Adrienne Harris returns to the Ford School as a professor of practice, with support from the Towsley Foundation Policymaker in Residence program. She previously served as special assistant for economic policy to President Obama at the White House National Economic Council and as senior advisor to the Deputy Secretary in the U.S. Department of Treasury.

Jennifer Haverkamp joins the Ford School as a professor of practice. She is also the director of the U-M Graham Sustainability Institute. An internationally-recognized expert on climate change, international trade, and global environmental policy and negotiations, she has led U.S. climate negotiators to a successful international agreement under the Montreal Protocol.

Charlotte Cavaillé joins the Ford School as an assistant professor of public policy. She comes to the Ford School from Georgetown’s School of Foreign Service. Through her research, which has appeared in the Journal of Politics and the American Political Science Review, Cavaillé examines the dynamics of popular attitudes towards redistributive social policies at a time of rising inequality, high fiscal stress, and high levels of immigration. She will be on leave this year as a fellow at Princeton’s Center for the Study of Democratic Politics.

Pamela Jagger is an associate professor at the U-M School for Environment and Sustainability, and joins the Ford School community with a courtesy appointment. She is an applied political economist whose research focuses on the dynamics of poverty and environment interactions in low-income countries. A global leader in interdisciplinary population and environment research, Jagger leads the interdisciplinary Forest Use, Energy, and Livelihoods (FUEL) Lab, and is the director of the National Science Foundation funded Energy Poverty PIRE in Southern Africa, a five-year collaborative program to support research and training on the topic of energy access in Southern Africa.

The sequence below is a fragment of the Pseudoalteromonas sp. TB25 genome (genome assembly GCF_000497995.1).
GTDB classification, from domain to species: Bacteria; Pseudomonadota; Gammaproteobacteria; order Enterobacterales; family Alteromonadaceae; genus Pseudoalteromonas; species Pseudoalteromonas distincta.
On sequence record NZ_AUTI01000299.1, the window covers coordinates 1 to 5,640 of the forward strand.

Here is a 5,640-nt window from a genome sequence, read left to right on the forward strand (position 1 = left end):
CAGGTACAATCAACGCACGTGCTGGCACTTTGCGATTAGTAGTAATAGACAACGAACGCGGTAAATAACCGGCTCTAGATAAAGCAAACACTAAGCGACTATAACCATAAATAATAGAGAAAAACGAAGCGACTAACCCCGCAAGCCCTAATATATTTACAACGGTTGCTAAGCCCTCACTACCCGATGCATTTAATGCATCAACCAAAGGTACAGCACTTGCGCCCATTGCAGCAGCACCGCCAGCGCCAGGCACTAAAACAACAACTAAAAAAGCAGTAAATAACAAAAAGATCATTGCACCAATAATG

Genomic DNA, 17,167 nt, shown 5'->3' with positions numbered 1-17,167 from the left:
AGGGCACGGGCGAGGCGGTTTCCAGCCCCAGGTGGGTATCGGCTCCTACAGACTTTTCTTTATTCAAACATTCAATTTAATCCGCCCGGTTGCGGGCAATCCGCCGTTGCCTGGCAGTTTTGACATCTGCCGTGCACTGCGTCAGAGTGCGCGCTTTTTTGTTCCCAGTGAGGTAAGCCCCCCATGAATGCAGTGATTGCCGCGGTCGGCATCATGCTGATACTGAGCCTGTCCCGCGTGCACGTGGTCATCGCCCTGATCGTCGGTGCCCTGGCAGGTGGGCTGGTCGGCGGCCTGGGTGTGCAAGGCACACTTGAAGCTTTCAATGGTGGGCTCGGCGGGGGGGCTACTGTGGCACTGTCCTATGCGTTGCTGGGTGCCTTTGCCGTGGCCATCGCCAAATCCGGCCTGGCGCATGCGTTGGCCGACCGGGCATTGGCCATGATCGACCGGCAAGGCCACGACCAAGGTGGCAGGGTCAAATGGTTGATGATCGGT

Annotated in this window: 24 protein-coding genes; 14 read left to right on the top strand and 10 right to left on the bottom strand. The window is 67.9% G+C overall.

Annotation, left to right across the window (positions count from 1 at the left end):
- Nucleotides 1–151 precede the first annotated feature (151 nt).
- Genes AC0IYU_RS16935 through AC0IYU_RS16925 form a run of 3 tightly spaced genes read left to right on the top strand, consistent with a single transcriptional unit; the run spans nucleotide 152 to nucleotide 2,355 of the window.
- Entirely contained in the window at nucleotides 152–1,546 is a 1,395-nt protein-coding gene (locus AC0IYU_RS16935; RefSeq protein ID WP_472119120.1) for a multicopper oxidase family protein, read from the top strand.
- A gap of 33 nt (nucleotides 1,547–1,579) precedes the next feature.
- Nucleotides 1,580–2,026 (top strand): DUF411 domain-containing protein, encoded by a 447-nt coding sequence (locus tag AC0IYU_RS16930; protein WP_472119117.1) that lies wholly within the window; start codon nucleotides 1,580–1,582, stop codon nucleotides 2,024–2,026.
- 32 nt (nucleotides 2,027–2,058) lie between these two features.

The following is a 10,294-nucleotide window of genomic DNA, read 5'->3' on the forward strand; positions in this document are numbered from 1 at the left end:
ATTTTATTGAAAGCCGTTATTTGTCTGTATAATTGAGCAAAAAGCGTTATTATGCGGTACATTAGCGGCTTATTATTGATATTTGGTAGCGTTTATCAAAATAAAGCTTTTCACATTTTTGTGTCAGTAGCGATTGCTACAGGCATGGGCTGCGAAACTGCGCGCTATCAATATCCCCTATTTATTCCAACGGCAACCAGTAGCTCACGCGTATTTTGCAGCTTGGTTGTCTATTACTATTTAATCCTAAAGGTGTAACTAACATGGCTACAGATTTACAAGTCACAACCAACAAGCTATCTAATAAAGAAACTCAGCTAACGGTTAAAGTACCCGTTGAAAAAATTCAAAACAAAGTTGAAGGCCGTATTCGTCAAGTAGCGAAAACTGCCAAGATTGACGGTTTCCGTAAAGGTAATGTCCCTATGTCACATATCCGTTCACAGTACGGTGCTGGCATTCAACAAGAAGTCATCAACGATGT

Marianne Udow-Phillips joins the Ford School as a lecturer. She is also the founding executive director of U-M’s Center for Health and Research Transformation (CHRT). Prior to her leadership role at CHRT, Marianne served as director of the State of Michigan’s Department of Human Services (2004-07). She came to state service from Blue Cross Blue Shield of Michigan, where she held a number of leadership roles over the years, most recently as senior vice president of health care products and provider services.

Melissa Riba is a new lecturer at the Ford School and the research and evaluation director for the U-M Center for Health and Research Transformation (CHRT). Riba directs CHRT’s survey and program evaluation portfolios, including two biennial surveys—Cover Michigan and the Michigan Physician Survey—and numerous evaluations for community and statewide programs aimed at improving health and health care for Michiganders. She previously was a senior consultant for evaluation and survey research in the Health and Human Services Policy Division at Public Sector Consultants, Inc.

Javed Ali, former Senior Director for Counterterrorism at the National Security Council, returns as a Towsley Foundation Policymaker in Residence. Lou Fintor, who joined the community last winter, continues as the U.S. State Department Diplomat in Residence. Phyllis Meadows, a senior fellow at The Kresge Foundation, will be a Towsley Policymaker in Residence for winter 2020. Hardy Vieux, who is the vice president for legal at Human Rights First, returns in the fall of 2019 as a Towsley Policymaker in Residence. Also joining for fall 2019 as a Towsley Policymaker in Residence is Gail Wilensky, economist and senior fellow at Project HOPE.

This fall we will also celebrate Bob Axelrod’s retirement and recognize him for his towering intellectual achievements and lasting legacy.